World Library  
Flag as Inappropriate
Email this Article


Article Id: WHEBN0023923676
Reproduction Date:

Title: Tdrs-7  
Author: World Heritage Encyclopedia
Language: English
Subject: STS-70, Tracking and Data Relay Satellite, Inertial Upper Stage, 1995 in spaceflight, List of TDRS satellites, TDRS-B
Publisher: World Heritage Encyclopedia


TDRS-7, known before launch as TDRS-G, is an American communications satellite which is operated by NASA as part of the Tracking and Data Relay Satellite System. It was constructed by TRW as a replacement for TDRS-B, which had been lost in the Challenger accident, and was the last first-generation TDRS satellite to be launched.


TDRS-7 is based on a custom satellite bus which was used for all seven first generation TDRS satellites.[1] Whilst similar to its predecessors, it differed from them slightly in that twelve G/H band (IEEE C band) transponders which had been included on the previous satellites were omitted.[2] It was the last communications satellite, other than amateur radio spacecraft, to be deployed by a Space Shuttle.


The TDRS-G satellite was deployed from Space Shuttle Discovery during the STS-70 mission in 1995. Discovery was launched from Kennedy Space Center Launch Complex 39B at 13:41:55 GMT on 13 July 1995.[3] TDRS-G was deployed from Discovery around six hours after launch, and was raised to geosynchronous orbit by means of an Inertial Upper Stage.[3]


The twin-stage solid-propellent Inertial Upper Stage made two burns. The first stage burn occurred around an hour after deployment from Discovery, and placed the satellite into a geosynchronous transfer orbit. At 02:30 on 14 July it reached apogee, and the second stage fired, placing TDRS-G into geostationary orbit.[4] At this point it received its operational designation, TDRS-7. It was placed at a longitude 150 degrees West of the Greenwich Meridian, where it underwent on-orbit testing.


In May 1996 it was moved to 171° West where it was stored as an in-orbit spare, and subsequently entered service.[5] In December 2003, it was relocated to 150.5° West.[6] It arrived the next month, and was returned to storage as a reserve satellite.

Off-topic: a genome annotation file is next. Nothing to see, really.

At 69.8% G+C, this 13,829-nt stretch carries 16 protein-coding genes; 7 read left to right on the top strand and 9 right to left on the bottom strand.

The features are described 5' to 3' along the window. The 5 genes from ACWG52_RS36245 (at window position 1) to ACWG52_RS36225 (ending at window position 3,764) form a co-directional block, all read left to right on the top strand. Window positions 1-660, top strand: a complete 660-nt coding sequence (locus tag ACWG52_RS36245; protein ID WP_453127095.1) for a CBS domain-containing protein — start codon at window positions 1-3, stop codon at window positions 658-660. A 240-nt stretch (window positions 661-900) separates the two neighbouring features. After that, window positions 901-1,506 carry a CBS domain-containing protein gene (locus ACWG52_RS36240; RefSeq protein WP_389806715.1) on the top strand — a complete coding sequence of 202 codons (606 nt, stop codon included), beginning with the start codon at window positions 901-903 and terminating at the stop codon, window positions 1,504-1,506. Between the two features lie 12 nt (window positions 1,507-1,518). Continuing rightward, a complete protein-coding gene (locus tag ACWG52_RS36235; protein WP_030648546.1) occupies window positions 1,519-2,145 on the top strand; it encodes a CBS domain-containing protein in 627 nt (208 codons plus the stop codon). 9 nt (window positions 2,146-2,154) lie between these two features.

See also


This article was sourced from Creative Commons Attribution-ShareAlike License; additional terms may apply. World Heritage Encyclopedia content is assembled from numerous content providers, Open Access Publishing, and in compliance with The Fair Access to Science and Technology Research Act (FASTR), Wikimedia Foundation, Inc., Public Library of Science, The Encyclopedia of Life, Open Book Publishers (OBP), PubMed, U.S. National Library of Medicine, National Center for Biotechnology Information, U.S. National Library of Medicine, National Institutes of Health (NIH), U.S. Department of Health & Human Services, and, which sources content from all federal, state, local, tribal, and territorial government publication portals (.gov, .mil, .edu). Funding for and content contributors is made possible from the U.S. Congress, E-Government Act of 2002.
Crowd sourced content that is contributed to World Heritage Encyclopedia is peer reviewed and edited by our editorial staff to ensure quality scholarly research articles.
By using this site, you agree to the Terms of Use and Privacy Policy. World Heritage Encyclopedia™ is a registered trademark of the World Public Library Association, a non-profit organization.

Copyright © World Library Foundation. All rights reserved. eBooks from Project Gutenberg are sponsored by the World Library Foundation,
a 501c(4) Member's Support Non-Profit Organization, and is NOT affiliated with any governmental agency or department.